Log Cabin & a pie Johnny Appleseed would have been proud of
Homemade apple pie, fresh-out-of-the-oven, cooling on the back porch of an old country farmhouse in Lisbon, Ohio. Golden, flaky crust hiding the delights that lie beneath.
The tender, juicy apples mingled with a touch of lemon, a bit of cinnamon, some butter, sugar and a little Log Cabin Syrup to make the apples even more luscious.
Apple pie is one of the greatest of all American cooking traditions, no doubt because the apple is such a hearty fruit. It became a very important part of the pioneers’ way of life. Apples were used in every imaginable way. But of all the wonderful apple treats pioneer women made, a warm apple pie was something the men looked forward to when they came home from a hard day in the fields.
Perhaps we owe the fact that apple trees are still growing in abundance around us to a man named John Chapman, known in American legend as Johnny Appleseed. A man who traveled through the wilderness of the Ohio River Valley, stopping and clearing a patch of land, and then planting that land with apple seeds.
The Log Cabin brand has been around about as long as the legend. Since 1887, to be exact. It was just about the first blended syrup ever, refined and fussed with over the years, of course, just like the original apple pie recipe. But always a favorite with America’s cooks.
Log Cabin and Johnny Appleseed Pie recipe
Here’s a recipe from the Log Cabin kitchens for an apple pie Johnny Appleseed himself would have been proud of. Every good American cook has her own special favorite secrets, and this one’s the mapley touch of Log Cabin Syrup.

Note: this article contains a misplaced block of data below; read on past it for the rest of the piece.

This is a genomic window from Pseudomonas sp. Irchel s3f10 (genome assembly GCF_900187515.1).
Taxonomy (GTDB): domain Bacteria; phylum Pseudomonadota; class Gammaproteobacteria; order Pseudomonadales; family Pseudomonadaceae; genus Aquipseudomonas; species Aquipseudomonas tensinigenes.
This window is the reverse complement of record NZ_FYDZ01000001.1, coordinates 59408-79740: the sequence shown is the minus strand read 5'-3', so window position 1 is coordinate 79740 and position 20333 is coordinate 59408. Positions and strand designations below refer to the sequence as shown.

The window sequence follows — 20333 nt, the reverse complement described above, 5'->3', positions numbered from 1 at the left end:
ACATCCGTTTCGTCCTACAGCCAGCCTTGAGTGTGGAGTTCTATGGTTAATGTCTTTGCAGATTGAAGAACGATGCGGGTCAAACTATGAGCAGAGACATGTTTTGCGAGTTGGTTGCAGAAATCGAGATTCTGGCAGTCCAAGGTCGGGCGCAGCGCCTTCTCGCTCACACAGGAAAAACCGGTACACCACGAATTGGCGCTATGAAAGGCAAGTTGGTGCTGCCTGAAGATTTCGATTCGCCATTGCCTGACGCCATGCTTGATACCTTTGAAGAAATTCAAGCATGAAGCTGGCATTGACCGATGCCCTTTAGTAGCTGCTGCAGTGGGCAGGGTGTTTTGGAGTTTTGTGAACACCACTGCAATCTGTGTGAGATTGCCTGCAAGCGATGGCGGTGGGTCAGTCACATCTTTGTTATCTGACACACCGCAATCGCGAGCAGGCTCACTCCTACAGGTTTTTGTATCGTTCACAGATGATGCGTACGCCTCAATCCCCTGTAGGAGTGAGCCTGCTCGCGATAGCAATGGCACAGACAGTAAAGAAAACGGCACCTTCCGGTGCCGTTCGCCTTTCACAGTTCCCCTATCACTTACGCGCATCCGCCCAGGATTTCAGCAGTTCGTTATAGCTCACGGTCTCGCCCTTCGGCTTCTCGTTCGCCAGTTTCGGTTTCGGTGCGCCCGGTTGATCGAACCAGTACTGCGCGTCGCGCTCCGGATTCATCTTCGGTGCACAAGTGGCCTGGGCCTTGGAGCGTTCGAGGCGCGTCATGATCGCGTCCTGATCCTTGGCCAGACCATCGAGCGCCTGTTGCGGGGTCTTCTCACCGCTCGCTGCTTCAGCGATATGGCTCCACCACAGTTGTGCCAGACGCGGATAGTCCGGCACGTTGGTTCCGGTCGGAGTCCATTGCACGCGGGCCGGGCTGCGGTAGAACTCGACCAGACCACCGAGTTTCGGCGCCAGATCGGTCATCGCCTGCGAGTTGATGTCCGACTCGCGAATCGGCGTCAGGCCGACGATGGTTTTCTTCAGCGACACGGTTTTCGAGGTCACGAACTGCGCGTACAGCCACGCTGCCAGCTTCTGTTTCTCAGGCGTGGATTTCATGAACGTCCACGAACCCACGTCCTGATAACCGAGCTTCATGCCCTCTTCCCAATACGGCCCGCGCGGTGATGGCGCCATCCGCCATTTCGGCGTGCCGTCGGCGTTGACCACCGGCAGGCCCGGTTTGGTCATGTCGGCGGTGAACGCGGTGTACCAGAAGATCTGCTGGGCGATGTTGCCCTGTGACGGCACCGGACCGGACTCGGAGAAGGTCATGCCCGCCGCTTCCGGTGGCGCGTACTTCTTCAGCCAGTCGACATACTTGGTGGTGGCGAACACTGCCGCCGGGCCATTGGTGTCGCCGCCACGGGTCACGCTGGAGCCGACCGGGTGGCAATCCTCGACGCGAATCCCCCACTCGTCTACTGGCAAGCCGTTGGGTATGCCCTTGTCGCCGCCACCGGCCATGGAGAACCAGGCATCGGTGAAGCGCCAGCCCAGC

1/4 cup Log Cabin Syrup
1/2 cup sugar
2 tablespoons Minute Tapioca
1 tablespoon lemon juice
1 teaspoon cinnamon
1/2 teaspoon nutmeg
1/4 teaspoon salt
Combine all above ingredients. Gently stir in 6 cups peeled, sliced apples (about 6 apples) and let stand 15 minutes. Line a 9-inch pie pan with pastry. Pack apple mixture tightly into bottom crust and dot with 2 tablespoons butter. Cut design or slits in top crust, put on pie, press edges together and crimp. Open cuts to let steam escape. Bake at 450 F for about 1 hour, or until filling bubbles and pastry is golden. For glazed crust, brush top crust with 2 tablespoons Log Cabin Syrup after 40 minutes of baking; then continue baking. Cool before cutting.
Apple orchards. Beautiful in springtime when pink and white blossoms crowd the branches of the trees and scent the air with nature’s own perfume. Stately in summer with leaves of apple green. And generous in autumn with boughs presenting their gifts of fruit glistening in the sun. Fruits for wonderful apple pies. That was Johnny Appleseed’s legacy to America.
Our legacy to the American cooking heritage is Log Cabin’s delicious blend of syrups. The Log Cabin Brand. America grew up on it.